I am somebody who likes to have a list: be it a to-do list, a shopping list, a packing list. If it’s not fully written down, there is a high chance I will get distracted, come back to it, and probably not do it quite as well. It is no different when I have to map out associations between my models in Ruby. When I slow down and map out every detail before I create my tables and my models, I have a much better outcome.
If you are a beginner, I recommend you get into this habit as soon as possible.
Associations are connections between two ActiveRecord models that are meant to make operations easier. There are many associations listed in the official Ruby documentation, but the main three we are focusing on are:
The belongs_to association is simple. It is a one to one relationship. Common examples include a dog ‘belonging to’ its owner, and a book ‘belonging to’ an author. The object that belongs_to another should have a foreign key of the object it belongs to.
The ‘has_many’ association is a ‘one-to-many’ relationship. An owner ‘has_many’ dogs and an author ‘has_many’ books. However, assume that each dog only belongs_to one owner and each book only belongs_to one author. The objects that belong to another should have the foreign key of the object it belongs to.
Has Many Through
Sometimes the association goes both ways. However, a many-to-many relationship with just two models would mean that multiple records in one table are associated with multiple records in another table, and that each model would have the other’s foreign keys. This is not ideal as it would cause major inconsistencies in the data.
Instead, you could create what is essentially two one-to-many models with a third model, called a join table. The join table holds the primary keys of the two models it is joining together
A common example of this is the relationship between doctors, patients, and appointments.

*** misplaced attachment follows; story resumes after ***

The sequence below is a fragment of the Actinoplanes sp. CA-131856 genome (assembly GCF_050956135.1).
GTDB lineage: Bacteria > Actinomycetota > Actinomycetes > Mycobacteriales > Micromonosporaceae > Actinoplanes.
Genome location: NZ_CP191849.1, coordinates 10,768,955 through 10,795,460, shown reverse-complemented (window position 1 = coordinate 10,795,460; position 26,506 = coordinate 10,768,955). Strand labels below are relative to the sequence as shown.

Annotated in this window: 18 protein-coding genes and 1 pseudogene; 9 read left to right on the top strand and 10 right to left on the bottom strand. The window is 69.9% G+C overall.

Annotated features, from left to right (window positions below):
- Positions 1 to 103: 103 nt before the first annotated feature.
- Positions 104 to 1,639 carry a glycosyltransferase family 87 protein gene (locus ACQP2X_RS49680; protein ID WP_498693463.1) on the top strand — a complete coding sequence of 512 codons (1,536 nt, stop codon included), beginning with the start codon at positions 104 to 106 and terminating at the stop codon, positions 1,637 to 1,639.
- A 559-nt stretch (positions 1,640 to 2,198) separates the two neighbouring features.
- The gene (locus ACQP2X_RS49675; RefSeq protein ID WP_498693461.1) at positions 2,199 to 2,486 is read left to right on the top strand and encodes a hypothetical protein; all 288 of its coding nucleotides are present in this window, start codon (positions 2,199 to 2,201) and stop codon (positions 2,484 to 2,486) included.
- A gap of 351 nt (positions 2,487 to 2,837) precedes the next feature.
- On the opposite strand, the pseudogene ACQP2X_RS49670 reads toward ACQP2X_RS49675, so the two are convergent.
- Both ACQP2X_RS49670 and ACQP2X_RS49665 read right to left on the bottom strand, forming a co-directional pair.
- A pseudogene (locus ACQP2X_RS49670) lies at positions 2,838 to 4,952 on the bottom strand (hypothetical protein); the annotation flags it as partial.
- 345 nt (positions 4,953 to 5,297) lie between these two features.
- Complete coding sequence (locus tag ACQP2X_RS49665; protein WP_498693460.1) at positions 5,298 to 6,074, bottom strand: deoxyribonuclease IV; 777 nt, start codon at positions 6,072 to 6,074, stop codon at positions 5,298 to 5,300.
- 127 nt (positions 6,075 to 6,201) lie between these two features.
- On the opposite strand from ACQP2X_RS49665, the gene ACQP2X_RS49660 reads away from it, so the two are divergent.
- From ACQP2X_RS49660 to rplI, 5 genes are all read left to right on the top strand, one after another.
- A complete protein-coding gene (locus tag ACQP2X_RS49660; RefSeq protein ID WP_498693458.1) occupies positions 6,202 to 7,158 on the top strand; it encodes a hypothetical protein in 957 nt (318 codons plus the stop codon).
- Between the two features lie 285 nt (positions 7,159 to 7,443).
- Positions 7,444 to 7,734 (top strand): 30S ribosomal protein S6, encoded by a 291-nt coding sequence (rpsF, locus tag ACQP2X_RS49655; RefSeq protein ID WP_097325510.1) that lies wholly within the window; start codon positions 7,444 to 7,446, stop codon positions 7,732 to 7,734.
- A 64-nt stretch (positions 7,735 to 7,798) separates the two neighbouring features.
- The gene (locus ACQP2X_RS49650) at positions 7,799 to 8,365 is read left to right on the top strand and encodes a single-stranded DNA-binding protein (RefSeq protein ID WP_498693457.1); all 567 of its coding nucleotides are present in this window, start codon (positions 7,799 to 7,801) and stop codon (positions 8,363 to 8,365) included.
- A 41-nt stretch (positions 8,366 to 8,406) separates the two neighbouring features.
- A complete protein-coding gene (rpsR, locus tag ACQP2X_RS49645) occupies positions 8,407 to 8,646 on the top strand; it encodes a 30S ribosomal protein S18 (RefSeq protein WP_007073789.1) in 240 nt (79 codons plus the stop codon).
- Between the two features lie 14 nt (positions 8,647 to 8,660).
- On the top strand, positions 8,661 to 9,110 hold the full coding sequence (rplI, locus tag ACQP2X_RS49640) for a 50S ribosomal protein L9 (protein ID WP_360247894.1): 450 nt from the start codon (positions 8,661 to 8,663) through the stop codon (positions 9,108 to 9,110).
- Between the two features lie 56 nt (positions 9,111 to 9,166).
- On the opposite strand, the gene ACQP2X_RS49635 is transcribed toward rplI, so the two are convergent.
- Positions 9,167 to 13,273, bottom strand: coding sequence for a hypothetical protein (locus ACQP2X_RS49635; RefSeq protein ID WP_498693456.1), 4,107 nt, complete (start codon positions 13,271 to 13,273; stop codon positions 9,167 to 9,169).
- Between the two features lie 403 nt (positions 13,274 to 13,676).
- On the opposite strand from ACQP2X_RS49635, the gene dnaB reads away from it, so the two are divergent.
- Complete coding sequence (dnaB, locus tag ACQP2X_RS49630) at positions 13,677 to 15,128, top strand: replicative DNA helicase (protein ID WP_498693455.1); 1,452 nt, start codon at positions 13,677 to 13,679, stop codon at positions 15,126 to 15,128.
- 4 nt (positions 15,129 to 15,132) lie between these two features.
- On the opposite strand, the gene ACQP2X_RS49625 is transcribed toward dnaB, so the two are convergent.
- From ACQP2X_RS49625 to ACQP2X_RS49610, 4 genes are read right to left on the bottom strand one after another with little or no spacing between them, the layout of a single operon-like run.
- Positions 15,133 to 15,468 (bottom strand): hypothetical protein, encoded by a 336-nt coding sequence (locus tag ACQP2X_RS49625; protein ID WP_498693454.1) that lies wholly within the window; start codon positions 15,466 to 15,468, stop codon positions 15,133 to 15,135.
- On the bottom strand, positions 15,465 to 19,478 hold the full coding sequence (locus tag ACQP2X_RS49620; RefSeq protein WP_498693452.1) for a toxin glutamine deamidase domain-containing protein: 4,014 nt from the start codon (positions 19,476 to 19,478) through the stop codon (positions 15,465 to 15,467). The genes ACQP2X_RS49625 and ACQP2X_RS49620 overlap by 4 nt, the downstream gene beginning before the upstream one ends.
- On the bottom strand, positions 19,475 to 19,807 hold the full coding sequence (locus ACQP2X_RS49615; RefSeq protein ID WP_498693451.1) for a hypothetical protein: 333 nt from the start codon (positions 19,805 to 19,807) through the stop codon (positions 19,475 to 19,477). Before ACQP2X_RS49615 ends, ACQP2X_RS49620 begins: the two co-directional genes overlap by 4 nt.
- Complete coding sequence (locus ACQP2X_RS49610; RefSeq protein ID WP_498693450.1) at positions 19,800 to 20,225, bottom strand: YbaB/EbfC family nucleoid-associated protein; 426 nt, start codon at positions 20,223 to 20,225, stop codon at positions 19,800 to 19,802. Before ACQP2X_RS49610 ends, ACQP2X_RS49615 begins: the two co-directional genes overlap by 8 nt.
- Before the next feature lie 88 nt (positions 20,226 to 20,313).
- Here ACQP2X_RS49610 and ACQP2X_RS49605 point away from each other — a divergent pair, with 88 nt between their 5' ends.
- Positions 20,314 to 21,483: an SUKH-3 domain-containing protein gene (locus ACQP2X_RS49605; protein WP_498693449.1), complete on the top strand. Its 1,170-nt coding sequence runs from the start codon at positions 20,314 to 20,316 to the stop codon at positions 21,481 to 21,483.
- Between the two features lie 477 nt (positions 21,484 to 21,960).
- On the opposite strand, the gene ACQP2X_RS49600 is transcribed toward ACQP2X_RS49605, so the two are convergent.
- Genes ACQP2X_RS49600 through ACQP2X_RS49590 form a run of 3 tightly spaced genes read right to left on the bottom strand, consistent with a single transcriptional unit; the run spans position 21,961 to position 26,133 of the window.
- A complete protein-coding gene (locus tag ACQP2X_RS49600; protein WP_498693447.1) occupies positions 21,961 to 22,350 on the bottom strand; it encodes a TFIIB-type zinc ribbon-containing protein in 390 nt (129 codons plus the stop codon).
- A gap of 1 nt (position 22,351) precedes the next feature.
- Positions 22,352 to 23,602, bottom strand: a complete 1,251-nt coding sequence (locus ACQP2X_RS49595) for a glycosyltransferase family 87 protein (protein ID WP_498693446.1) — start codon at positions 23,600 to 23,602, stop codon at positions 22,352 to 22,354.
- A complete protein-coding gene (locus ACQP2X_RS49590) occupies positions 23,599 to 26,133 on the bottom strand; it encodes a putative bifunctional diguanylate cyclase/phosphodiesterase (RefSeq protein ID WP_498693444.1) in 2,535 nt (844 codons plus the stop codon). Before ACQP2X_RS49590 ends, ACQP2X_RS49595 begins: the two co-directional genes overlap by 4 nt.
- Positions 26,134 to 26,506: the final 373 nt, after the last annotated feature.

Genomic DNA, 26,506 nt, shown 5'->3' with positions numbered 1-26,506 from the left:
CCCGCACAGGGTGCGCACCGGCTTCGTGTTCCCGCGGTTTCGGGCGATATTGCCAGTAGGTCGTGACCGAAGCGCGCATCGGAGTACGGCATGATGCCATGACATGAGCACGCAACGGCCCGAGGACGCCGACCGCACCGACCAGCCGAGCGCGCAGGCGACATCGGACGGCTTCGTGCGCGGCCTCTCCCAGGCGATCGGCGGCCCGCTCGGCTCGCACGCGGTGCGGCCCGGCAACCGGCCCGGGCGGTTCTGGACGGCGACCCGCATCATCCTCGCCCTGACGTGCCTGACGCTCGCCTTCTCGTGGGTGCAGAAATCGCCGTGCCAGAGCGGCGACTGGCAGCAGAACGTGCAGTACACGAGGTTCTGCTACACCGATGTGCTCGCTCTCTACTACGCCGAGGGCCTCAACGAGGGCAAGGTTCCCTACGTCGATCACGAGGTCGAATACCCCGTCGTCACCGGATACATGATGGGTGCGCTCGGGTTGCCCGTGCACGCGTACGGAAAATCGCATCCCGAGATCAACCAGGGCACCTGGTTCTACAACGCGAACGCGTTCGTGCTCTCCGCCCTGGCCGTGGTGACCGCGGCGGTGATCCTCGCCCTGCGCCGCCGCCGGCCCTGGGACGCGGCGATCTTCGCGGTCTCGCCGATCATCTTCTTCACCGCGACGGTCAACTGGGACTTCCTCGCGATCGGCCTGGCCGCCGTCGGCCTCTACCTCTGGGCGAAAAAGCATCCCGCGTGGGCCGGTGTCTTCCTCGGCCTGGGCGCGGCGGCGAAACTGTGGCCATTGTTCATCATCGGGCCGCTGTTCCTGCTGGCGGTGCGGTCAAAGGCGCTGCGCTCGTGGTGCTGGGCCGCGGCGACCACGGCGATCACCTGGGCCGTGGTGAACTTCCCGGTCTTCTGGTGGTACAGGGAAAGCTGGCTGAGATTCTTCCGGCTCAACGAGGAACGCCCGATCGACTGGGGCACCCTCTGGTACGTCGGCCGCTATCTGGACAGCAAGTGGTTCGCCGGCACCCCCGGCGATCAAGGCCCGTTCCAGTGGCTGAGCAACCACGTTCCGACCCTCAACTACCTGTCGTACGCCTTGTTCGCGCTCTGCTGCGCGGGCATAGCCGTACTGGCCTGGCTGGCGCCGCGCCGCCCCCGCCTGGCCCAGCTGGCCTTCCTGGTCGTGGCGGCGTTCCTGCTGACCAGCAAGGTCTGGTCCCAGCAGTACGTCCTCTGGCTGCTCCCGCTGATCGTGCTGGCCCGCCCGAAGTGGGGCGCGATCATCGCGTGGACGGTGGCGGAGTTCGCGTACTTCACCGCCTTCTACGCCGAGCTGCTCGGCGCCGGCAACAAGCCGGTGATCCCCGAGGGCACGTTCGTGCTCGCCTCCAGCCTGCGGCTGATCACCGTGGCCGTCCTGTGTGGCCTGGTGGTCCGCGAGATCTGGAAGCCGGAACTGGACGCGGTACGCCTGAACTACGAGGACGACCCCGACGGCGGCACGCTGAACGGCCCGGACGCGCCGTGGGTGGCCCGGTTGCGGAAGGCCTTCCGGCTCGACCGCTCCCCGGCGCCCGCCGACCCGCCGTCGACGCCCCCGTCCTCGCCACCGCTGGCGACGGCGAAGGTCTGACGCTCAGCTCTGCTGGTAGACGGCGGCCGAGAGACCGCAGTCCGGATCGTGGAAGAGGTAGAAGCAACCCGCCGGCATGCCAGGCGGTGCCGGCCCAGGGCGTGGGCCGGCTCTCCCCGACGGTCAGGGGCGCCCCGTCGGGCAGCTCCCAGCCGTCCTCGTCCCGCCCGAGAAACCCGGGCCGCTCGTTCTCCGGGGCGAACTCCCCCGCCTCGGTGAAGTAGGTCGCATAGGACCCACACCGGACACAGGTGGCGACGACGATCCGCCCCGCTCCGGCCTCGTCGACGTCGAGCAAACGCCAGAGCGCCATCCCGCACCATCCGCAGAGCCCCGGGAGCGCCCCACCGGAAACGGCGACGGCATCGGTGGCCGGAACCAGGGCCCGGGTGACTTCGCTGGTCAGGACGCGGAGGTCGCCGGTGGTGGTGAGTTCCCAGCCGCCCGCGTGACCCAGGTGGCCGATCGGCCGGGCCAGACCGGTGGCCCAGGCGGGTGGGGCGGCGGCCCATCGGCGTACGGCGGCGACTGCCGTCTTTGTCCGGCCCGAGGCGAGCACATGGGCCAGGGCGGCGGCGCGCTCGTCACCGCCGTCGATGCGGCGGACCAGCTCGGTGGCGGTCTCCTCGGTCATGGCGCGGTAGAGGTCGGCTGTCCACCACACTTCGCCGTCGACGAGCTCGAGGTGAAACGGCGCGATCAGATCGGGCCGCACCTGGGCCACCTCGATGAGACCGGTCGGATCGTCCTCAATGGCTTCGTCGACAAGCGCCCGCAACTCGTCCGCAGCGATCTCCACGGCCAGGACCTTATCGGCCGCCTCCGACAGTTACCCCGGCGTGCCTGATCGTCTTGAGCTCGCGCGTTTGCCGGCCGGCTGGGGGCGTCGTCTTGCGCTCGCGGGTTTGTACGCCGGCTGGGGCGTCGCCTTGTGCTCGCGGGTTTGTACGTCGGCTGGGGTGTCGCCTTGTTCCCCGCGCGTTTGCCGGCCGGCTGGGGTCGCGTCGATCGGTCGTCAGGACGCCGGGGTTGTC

- A doctor has many appointments
- A doctor has many patients through appointments
- A patient has many appointments
- A patient has many doctors through appointments
In this example, appointments are the clearly the joining table. This is also known as the Single Source of Truth, as it keeps our information central.
Mapping out an example
Having spent the past ~10 years on the operational side of the advertising industry, I wondered what it would look like if I mapped out a basic staffing tool. Below is that initial mapping, complete with foreign keys and attributes for my schema.
Client lead: the agency employee overseeing the business
- A client lead has_many client accounts
- A client lead has_many projects and has_many employees through client accounts
Client Accounts: the clients the agency is currently advertising for
- A client account belongs_to to a client lead
- A client account has_many employees and projects
Projects: current projects the agency is working on for their clients
- A project belongs_to a client account
Employees: all agency employees
- An employee belongs_to a client account
But wait! What if I want to see which employees are working on a given project? Or what projects and employee is working on? There’s no way to access it as it stands.
As mentioned before, we can’t efficiently create a many-to-many relationship between just these two models. We need a join table!
We could create a table called project_employees, which would hold the foreign keys for projects and employees. Now, we would be able to see which employees are working on a particular project, and vice versa!
- A project_employee belongs_to a project, and also belongs_to an employee
- An employee now has_many projects through project_employees
- A project now has_many employees through project_employees
- A client account now has_many employees through projects, and also through employees (once the prior relationship has been established)
- A client lead now has_many employees through client accounts (once the prior relationship has been established)
Once you have these details mapped out, you are free to begin building your tables and models with ease.
In actual use at an agency, this would be considered a fairly simplified and potentially restrictive flow. A base tool like this could be built upon and be useful for project managers to see who is working on their projects, or for HR to see who is active at the agency, or for finance to determine project cost if additional cost attributes are added. The more we slow down and understand the basics and map it out, the more we can expand on it and make it dynamic enough to meet our needs.